Widely esteemed as the greatest writer in the English language, William Shakespeare (1564-1616) was an actor and theatrical producer in addition to writing plays and sonnets. Dubbed "The Bard of Avon," Shakespeare oversaw the building of the Globe Theatre in London, where a number of his plays were staged, the best-known of which include Romeo and Juliet, Hamlet, and Macbeth. The First Folio, a printed book of 36 of his comedies, tragedies, and history plays, was published in 1623.
The Two Gentlemen of Verona (Annotated with Biography and Critical Essay)by William Shakespeare
- LendMe LendMe™ Learn More
The Two Gentlemen of Verona, a romance, is one of Shakespeare’s early plays, and was written in 1590 or 1591. The setting is Verona, Milan, and a forest near Mantua of the sixteenth century. Two plot lines are intertwined in the play. It is thought that Shakespeare borrowed the plot of love triangle from a Spanish story Diana published in 1559 and the story of friendship from an English story, The Boke Named the Governour, from 1531. Many Shakespearean scholars believe that The Two Gentlemen of Verona was Shakespeare’s first play.
The play begins with Valentine, a “gentleman of Verona,” seeking adventure, leaving that place to serve the Duke of Milan. He falls in love with the Duke’s daughter, Silvia. Valentine’s friend, Proteus, another gentleman of Verona, although reluctant to leave, is sent to Milan by his father. Proteus has a steady love interest, Julia, who he claims to love, but when he arrives in Milan he falls in love with Silvia too. The wealthy Thurio is also in love with her. The friendship of Valentine and Proteus is challenged when Proteus foils Valentine’s plot to elope with Silvia. After discovering the elopement plot, Silvia’s father, the Duke of Milan, banishes Valentine, who joins a gang of outlaws.
This annotated edition includes a biography and critical essay.
- BN ID:
- Golgotha Press
- Publication date:
- Sold by:
- Barnes & Noble
- NOOK Book
- File size:
- 80 KB
Meet the Author
Most Helpful Customer Reviews
See all customer reviews
Although few would claim that Two Gentlemen of Verona is one of Shakespeare¿s greatest plays, it is well worth reading in order to serve as a reference for the best of his romantic comedies. In essence, Two Gentlemen of Verona gives you a measuring stick to see the brilliance in the best works. The play has the first of Shakespeare¿s many brave, resourceful and cross-dressing heroines, Julia. Shakespeare always used his fools and clowns well to make serious statements about life and love, and to expose the folly of the nobles. Two Gentlemen of Verona has two very fine comic scenes featuring Launce. In one, he lists the qualities of a milk maid he has fallen in love with and helps us to see that love is blind and relative. In another, he describes the difficulties he has delivering a pet dog to Silvia on his master, Proteus¿, behalf in a way that will keep you merry on many a cold winter¿s evening. The story also has one of the fastest plot resolutions you will ever find in a play. Blink, and the play is over. This nifty sleight of hand is Shakespeare¿s way of showing that when you get noble emotions and character flowing together, things go smoothly and naturally. The overall theme of the play develops around the relative conflicts that lust, love, friendship, and forgiveness can create and overcome. Proteus is a man who seems literally crazed by his attraction to Silvia so that he loses all of his finer qualities. Yet even he can be redeemed, after almost doing a most foul act. The play is very optimistic in that way. I particularly enjoy the plot device of having Proteus and Julia (pretending to be a page) playing in the roles of false suitors for others to serve their own interests. Fans of Othello will enjoy these foreshadowings of Iago. The words themselves can be a bit bare at times, requiring good direction and acting to bring out the full conflict and story. For that reason, I strongly urge you to see the play performed first. If that is not possible, do listen to an audio recording as you read along. That will help round out the full atmosphere that Shakespeare was developing here. After you finish Two Gentlemen of Verona, think about where you would honor friendship above love, where equal to love, and where below love. Is friendship less important than love? Or is friendship merely less intense? Can you experience both with the same person? Enjoy close ties of mutual commitment . . . with all those you feel close to! Donald Mitchell, co-author of The 2,000 Percent Solution and The Irresistible Growth Enterprise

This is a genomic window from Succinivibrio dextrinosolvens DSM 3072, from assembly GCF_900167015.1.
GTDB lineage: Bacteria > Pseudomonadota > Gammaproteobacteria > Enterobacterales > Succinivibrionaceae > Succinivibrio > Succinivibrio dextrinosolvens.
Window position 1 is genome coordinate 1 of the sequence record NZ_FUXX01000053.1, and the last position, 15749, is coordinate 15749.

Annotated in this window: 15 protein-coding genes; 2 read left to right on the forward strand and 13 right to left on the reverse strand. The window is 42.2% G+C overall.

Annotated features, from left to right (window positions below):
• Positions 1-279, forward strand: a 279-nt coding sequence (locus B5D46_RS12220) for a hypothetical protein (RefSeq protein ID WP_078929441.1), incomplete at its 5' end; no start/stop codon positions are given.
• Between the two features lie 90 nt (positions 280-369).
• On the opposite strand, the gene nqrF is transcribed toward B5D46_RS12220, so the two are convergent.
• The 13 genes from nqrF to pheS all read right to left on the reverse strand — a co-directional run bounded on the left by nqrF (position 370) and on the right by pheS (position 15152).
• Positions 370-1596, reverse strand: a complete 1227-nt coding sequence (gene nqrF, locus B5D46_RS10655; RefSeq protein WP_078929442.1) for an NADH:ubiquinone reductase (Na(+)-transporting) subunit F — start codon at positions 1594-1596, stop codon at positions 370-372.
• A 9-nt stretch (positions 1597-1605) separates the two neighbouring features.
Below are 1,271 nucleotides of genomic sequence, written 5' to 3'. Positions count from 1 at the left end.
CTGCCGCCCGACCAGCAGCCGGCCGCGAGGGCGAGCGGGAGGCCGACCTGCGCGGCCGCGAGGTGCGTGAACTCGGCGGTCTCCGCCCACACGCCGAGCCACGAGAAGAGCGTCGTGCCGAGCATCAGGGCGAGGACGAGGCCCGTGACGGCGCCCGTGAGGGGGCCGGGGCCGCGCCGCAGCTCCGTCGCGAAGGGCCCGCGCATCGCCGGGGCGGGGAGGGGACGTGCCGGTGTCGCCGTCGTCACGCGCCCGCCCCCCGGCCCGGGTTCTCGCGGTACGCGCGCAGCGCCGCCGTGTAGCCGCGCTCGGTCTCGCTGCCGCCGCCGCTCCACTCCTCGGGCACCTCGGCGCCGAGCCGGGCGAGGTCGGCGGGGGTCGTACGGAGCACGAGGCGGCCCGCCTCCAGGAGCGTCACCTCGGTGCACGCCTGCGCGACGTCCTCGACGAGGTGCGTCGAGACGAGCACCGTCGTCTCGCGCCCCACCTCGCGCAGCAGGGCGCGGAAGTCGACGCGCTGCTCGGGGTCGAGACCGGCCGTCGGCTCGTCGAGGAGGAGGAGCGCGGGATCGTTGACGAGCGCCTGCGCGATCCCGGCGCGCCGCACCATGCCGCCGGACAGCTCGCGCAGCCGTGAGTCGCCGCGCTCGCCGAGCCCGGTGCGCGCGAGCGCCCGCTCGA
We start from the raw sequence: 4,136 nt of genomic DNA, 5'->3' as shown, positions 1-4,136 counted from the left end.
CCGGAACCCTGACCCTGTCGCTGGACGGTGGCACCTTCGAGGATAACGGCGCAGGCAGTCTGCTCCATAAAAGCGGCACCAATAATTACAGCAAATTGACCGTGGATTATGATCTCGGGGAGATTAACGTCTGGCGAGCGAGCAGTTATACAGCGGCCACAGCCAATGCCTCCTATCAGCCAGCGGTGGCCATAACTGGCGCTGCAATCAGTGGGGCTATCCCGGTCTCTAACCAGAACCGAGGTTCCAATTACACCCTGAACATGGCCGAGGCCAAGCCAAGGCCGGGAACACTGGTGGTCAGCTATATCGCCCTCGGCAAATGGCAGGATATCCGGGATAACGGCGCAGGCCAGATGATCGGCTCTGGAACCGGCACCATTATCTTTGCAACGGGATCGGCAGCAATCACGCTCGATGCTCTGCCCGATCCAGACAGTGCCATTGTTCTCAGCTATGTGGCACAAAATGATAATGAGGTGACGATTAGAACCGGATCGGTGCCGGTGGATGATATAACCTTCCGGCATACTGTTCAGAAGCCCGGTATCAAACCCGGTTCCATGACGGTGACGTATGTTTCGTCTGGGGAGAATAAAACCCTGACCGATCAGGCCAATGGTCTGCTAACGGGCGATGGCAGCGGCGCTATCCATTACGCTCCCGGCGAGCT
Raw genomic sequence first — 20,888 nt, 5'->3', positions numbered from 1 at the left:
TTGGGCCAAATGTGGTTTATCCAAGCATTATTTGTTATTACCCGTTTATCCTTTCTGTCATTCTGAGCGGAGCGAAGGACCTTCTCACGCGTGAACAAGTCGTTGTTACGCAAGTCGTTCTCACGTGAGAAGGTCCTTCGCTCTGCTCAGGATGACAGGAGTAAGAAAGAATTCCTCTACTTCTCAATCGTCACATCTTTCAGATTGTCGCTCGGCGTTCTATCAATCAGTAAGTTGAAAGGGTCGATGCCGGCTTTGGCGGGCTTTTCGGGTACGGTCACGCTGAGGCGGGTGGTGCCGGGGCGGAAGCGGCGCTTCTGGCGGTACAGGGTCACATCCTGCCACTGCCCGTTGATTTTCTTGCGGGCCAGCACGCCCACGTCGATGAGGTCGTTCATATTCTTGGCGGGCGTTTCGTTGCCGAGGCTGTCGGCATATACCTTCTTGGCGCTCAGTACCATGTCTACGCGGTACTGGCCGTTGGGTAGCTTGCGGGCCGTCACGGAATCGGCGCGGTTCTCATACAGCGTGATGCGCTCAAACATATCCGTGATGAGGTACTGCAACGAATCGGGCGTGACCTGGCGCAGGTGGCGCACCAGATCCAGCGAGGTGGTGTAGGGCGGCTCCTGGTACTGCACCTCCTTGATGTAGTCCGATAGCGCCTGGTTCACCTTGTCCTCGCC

Sound like a creeps behind me when i read it
Beware, this version is not formatted properly.
This is probably his worst play. Possibly the merry wives of winsor, but i think this is worse. First of all, it was white-supremasist, christain supremacist, and sexist. The final scene was a disturbance, and where was the death? It was a comedy, but it wasnt good. Shakespeare is the greatest writer of all time, but that is based on Hamlet, Othello, Merchant of Venice (my favorite comedy) and Romeo and Juliet (i believe it is his best work). Any Chekhov, Sophocles, Ibsen, or Arthur Miller is better than most of Shakespeare's plays. This was an experimental comedy, but not one of his better ones. Very dissapointing, read Merchant of Venice first.